- Businesses where a network security incident would have a significant impact (i.e. on work/lives of 30% of a district; affect the utilities or transport of at least 100,000 individuals; death of five or more individuals, or serious injuries to fifty or more individuals; direct economic loss of RMB 50 million or above; disclosure of personal information of over one million individuals; disclosure of large volumes of sensitive corporate information or “national basic data” (see above); or damage to/endanger government image, social order or national security)
4. Can I still sell my technology products in China?
Yes, but you now need to consider the supervisory assessment/certification scheme for suppliers of critical network and cybersecurity products and services to KIIOs or to be used for other networks and information systems that relate to national security. We now have an initial catalogue of those caught by the new scheme:
|Critical network equipment||Specialised cybersecurity products|
|Routers||All-In-One data backup|
|Servers (rack-mounted)||Web application firewall|
|Programmable logic controllers||Intrusion detection system|
|Intrusion defence system|
|Security isolation and information exchange products (gatekeeper)|
|Anti-spam mail products|
|Network integrated audit system|
|Network vulnerability scanning product|
|Security data system|
|Website recovery products (hardware)|
The new Trial Measures for Security Review of Network Products and Services (Trial Measures) provide practical guidance on how the scheme will be implemented. Whilst uncertainties remain, the Trial Measures clarify that:
- Reviews will focus on “security and controllability” risks of products and key components, from manufacture through to sale, implementation and maintenance/support. Initially TC260 standards have been released for evaluating security and controllability of central processing units, operating systems and office software
- Competition impact is a lesser concern, but reviews will look at dependence on certain providers
- Reviews will also consider risks of providers accessing data and user information through their products/services
- Reviews may be conducted in a lab, onsite, remotely or through background investigations. While some technical documentation must be provided, it is not yet clear whether source code must be disclosed; and what sort of test environment providers may need to make available to the authorities
5. What is “important data”?
“Important data” is broadly defined to include information that relates to national security, economic development, or social or public interest. Appendix A of the Draft Guidelines sets out an 11-page list of examples in key sectors such as utilities, telecommunications, geographical information, finance and e-commerce. The coverage is very broad, and is a useful reminder to organisations that the PRC Cybersecurity Law does not just affect personal data and has a very wide reach.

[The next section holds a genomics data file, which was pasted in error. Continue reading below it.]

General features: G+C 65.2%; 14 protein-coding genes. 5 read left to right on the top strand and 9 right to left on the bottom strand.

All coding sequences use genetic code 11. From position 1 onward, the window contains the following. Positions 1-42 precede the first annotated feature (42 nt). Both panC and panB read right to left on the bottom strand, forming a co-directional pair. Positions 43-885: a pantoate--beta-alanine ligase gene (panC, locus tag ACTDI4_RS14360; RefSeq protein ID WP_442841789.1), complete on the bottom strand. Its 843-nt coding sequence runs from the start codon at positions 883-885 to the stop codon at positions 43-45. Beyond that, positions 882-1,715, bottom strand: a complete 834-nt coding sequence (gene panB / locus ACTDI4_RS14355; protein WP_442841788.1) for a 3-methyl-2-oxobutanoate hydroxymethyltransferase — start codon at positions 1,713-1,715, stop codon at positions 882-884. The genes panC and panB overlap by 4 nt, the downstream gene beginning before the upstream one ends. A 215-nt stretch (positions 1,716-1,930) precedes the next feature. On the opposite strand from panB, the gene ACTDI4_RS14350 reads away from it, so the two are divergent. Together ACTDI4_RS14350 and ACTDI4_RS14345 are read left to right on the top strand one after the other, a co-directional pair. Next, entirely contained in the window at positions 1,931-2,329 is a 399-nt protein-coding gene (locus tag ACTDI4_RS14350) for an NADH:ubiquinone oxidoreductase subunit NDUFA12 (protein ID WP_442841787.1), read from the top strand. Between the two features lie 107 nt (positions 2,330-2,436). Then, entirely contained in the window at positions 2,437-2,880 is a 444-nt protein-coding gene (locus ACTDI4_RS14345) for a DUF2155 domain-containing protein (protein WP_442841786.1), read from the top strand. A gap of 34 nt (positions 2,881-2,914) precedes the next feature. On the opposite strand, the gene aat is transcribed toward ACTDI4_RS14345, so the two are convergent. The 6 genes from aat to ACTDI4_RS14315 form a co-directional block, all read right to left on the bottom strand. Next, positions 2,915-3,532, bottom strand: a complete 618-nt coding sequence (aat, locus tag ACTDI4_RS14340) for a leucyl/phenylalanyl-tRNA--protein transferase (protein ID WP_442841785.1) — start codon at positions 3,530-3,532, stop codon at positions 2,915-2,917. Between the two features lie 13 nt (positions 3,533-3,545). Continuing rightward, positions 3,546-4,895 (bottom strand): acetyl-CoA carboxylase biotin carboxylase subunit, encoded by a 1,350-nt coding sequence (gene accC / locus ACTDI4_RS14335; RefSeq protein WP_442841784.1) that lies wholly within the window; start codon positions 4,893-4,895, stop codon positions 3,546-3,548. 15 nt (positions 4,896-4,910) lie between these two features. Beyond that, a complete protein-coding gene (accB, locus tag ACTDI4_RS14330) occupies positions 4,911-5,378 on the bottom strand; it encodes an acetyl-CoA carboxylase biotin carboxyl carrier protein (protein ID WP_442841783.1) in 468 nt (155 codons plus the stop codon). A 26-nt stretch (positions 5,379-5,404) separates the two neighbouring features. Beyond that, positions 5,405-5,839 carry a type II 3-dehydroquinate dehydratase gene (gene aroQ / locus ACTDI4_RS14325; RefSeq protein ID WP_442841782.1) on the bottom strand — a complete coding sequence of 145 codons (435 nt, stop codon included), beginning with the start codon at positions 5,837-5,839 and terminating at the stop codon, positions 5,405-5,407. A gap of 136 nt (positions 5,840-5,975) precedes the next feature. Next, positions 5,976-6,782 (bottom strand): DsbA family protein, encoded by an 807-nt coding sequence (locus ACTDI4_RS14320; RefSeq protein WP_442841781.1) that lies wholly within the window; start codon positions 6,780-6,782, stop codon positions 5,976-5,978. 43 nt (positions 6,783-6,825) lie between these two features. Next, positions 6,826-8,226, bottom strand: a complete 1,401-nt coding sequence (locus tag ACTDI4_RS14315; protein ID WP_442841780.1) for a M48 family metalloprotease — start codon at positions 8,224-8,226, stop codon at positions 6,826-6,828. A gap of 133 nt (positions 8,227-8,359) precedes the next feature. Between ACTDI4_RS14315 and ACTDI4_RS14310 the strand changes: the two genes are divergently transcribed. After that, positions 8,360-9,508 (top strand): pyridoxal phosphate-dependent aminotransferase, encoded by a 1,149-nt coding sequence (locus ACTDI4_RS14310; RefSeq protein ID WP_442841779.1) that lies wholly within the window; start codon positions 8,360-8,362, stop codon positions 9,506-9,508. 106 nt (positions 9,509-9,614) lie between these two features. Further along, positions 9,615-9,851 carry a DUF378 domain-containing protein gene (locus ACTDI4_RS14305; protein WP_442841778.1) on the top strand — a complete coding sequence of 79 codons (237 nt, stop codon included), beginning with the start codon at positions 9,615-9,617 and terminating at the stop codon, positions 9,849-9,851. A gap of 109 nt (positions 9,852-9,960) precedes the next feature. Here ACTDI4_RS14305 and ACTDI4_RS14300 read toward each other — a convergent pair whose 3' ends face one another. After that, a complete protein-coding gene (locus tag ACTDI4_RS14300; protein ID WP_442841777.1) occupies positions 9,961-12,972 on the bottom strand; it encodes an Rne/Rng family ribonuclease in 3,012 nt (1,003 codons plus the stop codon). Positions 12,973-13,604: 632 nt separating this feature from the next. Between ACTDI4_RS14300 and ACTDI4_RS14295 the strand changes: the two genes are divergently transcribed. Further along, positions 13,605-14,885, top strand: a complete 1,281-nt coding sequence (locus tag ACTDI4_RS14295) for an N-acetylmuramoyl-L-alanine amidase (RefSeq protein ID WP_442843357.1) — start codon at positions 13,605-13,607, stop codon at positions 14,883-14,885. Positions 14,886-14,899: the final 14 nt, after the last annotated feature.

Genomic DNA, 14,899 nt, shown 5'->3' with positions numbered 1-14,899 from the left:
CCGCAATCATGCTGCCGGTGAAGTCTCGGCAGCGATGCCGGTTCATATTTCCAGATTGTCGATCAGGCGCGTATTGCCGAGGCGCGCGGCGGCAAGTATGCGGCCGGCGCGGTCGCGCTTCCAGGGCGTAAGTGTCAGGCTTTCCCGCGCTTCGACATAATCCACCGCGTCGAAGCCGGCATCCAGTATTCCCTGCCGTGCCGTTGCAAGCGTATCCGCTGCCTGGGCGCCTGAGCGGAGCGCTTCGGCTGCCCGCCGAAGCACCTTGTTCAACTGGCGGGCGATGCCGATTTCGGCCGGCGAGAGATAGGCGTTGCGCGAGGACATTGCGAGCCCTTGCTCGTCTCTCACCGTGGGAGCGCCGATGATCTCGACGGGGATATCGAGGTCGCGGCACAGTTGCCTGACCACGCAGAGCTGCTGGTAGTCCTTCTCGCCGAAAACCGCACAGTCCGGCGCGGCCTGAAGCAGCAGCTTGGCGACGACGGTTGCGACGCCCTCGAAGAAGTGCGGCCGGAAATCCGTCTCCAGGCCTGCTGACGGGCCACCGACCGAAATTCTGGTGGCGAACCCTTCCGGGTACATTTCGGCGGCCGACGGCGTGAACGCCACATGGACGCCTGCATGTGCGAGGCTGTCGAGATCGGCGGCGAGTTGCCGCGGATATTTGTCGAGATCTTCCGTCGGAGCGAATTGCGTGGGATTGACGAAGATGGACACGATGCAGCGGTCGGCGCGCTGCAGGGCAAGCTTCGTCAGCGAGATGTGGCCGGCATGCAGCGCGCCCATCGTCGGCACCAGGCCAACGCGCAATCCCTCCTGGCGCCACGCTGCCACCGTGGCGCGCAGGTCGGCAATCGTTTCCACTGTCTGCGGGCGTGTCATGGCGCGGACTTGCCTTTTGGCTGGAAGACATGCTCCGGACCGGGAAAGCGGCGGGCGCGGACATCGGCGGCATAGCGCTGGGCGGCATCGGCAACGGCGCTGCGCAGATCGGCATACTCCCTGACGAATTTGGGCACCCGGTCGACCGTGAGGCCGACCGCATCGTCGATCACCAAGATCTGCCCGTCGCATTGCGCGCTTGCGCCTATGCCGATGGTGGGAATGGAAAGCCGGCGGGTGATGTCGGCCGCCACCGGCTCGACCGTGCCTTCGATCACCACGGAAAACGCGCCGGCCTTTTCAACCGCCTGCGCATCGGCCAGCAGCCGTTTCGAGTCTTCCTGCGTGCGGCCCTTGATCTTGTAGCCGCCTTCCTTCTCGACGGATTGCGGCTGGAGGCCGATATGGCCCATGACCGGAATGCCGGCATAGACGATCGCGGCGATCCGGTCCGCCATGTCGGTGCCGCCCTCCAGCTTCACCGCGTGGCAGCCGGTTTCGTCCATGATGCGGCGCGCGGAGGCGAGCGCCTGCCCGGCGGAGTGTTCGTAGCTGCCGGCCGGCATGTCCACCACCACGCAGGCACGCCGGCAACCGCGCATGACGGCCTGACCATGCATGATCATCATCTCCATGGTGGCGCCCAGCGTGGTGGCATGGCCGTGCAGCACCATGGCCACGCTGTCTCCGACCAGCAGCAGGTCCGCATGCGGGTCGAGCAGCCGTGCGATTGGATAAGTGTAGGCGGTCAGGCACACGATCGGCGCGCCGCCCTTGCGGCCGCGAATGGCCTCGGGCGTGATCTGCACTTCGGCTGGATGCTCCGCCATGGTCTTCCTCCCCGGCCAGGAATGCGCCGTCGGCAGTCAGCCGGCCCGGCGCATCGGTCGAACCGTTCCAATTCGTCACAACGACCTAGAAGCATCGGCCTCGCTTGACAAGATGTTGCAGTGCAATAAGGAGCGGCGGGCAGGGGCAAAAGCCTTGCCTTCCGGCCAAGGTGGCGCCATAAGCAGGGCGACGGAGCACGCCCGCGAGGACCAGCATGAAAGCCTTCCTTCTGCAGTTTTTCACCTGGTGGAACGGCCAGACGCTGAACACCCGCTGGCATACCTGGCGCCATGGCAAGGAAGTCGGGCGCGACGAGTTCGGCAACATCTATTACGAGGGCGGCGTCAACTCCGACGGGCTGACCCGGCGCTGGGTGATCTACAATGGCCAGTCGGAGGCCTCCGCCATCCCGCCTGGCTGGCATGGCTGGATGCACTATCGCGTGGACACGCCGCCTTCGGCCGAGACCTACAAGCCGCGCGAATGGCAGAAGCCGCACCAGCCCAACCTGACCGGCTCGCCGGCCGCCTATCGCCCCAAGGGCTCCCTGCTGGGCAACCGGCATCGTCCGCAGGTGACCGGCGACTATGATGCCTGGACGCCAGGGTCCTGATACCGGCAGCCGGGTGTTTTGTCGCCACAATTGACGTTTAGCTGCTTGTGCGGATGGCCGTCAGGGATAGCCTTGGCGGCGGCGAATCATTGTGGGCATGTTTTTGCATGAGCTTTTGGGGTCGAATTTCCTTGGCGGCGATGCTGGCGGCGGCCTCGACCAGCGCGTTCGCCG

What other developments are anticipated?
|General personal data protection||Draft Information Security Techniques – Personal Information Security Specifications, published for public consultation and, according to reports, expected to be implemented soon.
This is in effect an update to the 2013 general data protection guidelines governing personal data, which is the current persuasive best practice, and practical guidance, on how to handle personal data in China
|High: first statement of key data protection principles in China; significant changes to key terms such as “sensitive personal data” and “data controller”; greater clarity on privacy notices and terms to be included; additional security measures; and new DPO requirements|
|Minors’ data||Draft Regulations on the Protection of the Use of Internet by Minors, published for public consultation in January 2017||Medium: additional protections for minors’ online, including safeguards for collection, use and disclosure of minors’ personal data by “network information service providers”|
|Encryption||Draft PRC Encryption Law, published for public consultation in April 2017||High: more standardised approach to encryption and IT security in China (including mandatory national standards); use of encryption would be mandatory for some networks and data; encryption will remain heavily regulated; requirement for suppliers to provide decryption support|
|Consumer data||Draft Regulations on the Implementation of the Law on the Protection of the Rights and Interests of Consumers, published in Summer 2016||High: strengthening of consumer personal data protection, including consent, mandatory data breach notification and record retention requirements|
|E-commerce data||Draft E-commerce Law||High: new data protection obligations including prior notice consent; explicit consent for subsequent changes of scope/purpose; data retention, use and security obligations: immediate data breach notifications: and irretrievable anonymisation of e-commerce data before disclosure|